Subsequently, these dedicated and sacrificing ladies committed themselves as a religious community, and it persisted until present times as The Infant Jesus Sisters.

We Saw Nuns Kill Children: The Ghosts of St. Joseph’s Catholic Orphanage

With literacy, women were able to acquire further knowledge for themselves, have moral values according to religious principles and learn to be independent. Today, in Malaysia, the sisters have achieved these objectives for our society since their advent in Their starting point was practically at Convent Light Street, although their first premises of operation were at Church Street.

Damien, the second Superior of Penang. A first team of five sisters, of which only three arrived in Penang in April earlier in the year had failed to do so under tragic circumstances. But their progress in expansion into the Sultanate states in the 19th century was sluggish until the tenure of formidable Mother St. Tarcisius Salles when the British influence leading to full colonisation was greatest. This was aimed at supporting its workforce in the government and commercial enterprises. The MEP invited the Infant Jesus Sisters and La Salle Brothers to take over its church schools for girls and boys respectively with the condition that they convert the schools from vernacular Malay to English medium of instruction.

From then on, the sisters and brothers operated and expanded their schools on their own. The schools penetrated deep into the peninsular hinterlands by midth century.

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Back to present times, it has become difficult to maintain the school buildings raised by the intrepid sisters in their original tradition. However, it is still consoling to see many of these buildings remain intact albeit varying degrees of modifications.

Founding the Missionaries of Charity

Importantly, they are able to maintain their unique physical character to remind Malaysians of the great contributions of the sisters in educating and improving the lives of women. Many who have studied during the regime of the no-nonsense nuns have achieved high levels of affluence and assumed leadership roles. It is no wonder that the present IJS administration has resolved to commence action to preserve their iconic convent schools and continue the culture of providing quality and affordable education when it is most needed.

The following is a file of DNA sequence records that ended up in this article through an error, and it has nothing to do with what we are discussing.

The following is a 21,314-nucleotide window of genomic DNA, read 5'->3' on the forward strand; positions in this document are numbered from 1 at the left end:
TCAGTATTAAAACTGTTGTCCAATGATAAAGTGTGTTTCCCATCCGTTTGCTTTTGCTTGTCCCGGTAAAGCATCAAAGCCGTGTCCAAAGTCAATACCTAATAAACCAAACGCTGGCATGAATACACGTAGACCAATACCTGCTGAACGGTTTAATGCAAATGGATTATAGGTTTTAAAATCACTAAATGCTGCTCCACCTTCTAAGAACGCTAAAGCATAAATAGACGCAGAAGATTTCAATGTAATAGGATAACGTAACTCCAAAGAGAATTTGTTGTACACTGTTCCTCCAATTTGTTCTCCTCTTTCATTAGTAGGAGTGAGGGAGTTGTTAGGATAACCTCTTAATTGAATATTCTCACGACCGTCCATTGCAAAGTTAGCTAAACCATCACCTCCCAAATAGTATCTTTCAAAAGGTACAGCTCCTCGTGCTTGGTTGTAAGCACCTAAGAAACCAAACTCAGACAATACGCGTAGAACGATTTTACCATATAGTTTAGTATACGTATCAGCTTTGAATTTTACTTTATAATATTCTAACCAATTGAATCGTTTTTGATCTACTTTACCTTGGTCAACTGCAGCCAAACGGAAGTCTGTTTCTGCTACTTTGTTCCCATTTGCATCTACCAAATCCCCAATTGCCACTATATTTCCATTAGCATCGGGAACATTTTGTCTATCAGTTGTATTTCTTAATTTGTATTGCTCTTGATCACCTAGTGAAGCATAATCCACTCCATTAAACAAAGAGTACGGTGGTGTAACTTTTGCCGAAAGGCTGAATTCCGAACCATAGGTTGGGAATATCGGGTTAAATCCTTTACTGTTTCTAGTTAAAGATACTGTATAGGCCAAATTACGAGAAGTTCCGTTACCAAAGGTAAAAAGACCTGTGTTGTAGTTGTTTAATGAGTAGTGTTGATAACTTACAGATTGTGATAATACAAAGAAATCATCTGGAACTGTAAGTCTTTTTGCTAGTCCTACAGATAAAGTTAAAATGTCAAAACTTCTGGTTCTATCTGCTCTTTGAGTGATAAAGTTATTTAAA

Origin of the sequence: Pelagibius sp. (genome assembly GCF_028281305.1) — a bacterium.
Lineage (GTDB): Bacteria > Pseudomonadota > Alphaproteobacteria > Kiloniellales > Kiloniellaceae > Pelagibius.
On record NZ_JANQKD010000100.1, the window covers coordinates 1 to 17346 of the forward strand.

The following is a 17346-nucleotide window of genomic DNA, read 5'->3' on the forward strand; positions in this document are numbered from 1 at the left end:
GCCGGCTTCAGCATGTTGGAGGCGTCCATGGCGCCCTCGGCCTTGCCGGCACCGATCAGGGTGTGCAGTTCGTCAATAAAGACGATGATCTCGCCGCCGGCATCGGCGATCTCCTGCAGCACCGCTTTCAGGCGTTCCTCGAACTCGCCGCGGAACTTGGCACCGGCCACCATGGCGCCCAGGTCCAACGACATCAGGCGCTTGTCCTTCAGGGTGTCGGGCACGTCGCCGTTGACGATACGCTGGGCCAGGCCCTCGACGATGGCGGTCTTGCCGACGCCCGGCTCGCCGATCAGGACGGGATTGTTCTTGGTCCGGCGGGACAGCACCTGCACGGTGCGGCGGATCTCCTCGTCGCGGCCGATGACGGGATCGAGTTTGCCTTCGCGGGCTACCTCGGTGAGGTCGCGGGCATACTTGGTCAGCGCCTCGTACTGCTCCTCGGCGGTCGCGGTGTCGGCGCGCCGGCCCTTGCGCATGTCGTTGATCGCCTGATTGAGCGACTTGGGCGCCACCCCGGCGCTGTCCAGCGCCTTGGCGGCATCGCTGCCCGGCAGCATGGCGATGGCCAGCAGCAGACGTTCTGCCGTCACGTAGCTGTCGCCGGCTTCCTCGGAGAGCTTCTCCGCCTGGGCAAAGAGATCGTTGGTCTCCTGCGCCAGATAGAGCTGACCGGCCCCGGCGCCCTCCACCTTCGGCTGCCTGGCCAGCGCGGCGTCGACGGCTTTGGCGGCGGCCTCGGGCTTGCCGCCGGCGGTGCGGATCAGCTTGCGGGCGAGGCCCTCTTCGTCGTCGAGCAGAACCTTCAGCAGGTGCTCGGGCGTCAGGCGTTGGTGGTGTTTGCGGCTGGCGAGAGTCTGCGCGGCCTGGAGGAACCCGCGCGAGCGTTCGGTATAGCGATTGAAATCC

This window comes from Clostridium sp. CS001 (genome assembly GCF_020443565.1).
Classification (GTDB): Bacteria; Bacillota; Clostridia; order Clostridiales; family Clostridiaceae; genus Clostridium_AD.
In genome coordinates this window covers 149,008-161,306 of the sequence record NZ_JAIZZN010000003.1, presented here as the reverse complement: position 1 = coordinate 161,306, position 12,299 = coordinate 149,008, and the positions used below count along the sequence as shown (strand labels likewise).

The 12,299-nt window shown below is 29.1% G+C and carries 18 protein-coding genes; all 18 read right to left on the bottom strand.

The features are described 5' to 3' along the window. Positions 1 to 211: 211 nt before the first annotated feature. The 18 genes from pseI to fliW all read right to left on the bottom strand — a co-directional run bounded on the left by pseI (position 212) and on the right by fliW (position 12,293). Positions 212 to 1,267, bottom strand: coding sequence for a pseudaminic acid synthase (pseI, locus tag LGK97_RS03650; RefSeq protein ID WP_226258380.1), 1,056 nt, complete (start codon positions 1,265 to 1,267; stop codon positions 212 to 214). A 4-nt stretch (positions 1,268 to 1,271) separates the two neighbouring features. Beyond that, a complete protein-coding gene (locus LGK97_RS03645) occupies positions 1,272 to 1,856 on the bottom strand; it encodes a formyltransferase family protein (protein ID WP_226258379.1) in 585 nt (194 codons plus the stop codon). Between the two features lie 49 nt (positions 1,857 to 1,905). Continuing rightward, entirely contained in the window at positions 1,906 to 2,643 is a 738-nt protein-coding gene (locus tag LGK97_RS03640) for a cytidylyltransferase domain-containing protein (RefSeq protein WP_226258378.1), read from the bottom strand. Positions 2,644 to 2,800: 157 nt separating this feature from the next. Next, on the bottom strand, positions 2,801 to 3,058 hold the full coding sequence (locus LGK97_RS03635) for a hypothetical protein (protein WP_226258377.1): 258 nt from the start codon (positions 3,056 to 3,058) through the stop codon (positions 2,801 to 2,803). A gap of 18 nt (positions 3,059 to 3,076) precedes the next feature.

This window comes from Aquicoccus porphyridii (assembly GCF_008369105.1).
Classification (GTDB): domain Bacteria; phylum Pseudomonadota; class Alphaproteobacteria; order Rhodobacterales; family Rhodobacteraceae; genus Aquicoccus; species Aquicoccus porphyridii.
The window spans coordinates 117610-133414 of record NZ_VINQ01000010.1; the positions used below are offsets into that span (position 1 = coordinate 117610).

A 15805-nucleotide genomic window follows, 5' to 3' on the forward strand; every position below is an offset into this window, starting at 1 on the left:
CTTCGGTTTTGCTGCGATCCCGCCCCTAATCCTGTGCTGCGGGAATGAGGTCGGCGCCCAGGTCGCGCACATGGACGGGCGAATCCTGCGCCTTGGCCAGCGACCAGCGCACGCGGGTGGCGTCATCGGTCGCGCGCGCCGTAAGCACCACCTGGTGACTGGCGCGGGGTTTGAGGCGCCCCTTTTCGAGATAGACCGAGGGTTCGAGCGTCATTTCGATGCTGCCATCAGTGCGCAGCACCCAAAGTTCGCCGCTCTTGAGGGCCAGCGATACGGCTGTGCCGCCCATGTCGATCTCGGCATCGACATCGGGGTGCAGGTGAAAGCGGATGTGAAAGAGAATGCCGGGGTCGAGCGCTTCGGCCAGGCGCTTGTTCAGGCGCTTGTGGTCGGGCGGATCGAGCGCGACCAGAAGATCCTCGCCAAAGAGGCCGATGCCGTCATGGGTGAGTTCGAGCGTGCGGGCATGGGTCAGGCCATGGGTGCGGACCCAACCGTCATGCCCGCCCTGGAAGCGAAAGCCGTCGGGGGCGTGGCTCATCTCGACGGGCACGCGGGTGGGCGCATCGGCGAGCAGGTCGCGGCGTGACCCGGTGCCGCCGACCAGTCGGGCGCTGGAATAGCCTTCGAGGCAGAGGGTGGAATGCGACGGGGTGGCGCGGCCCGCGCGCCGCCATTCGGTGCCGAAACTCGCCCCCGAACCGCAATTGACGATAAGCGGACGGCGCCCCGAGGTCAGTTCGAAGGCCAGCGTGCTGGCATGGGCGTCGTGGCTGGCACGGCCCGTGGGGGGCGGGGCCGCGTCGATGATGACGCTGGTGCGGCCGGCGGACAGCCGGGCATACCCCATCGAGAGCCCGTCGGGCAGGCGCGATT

This would only be possible after retrieving from the government, their hard-earned establishments left in the land and buildings. No one would treasure more of the history and legacy of the sisters than the sisters themselves. Her whole being exudes gaiety and humor. Her life serves as a vivid insight into the torrid world of papal politics at the height of the Italian Renaissance and during the tumultuous years leading up to the Protestant Reformation.

Ambitious and worldly, the Borgias originated in Spain and were viewed with alarm and envy by native Italian families. Having spent her early years living with her mother, Lucrezia was later transferred by her father to the house of his cousin, Adriana Orsini, who taught Lucrezia the foundation of high culture: Latin, Greek, Italian, and French, as well as music, singing, and drawing, enabling her to move with ease in the highest court circles.

I want you to learn how to think, not how to produce brilliant sentences.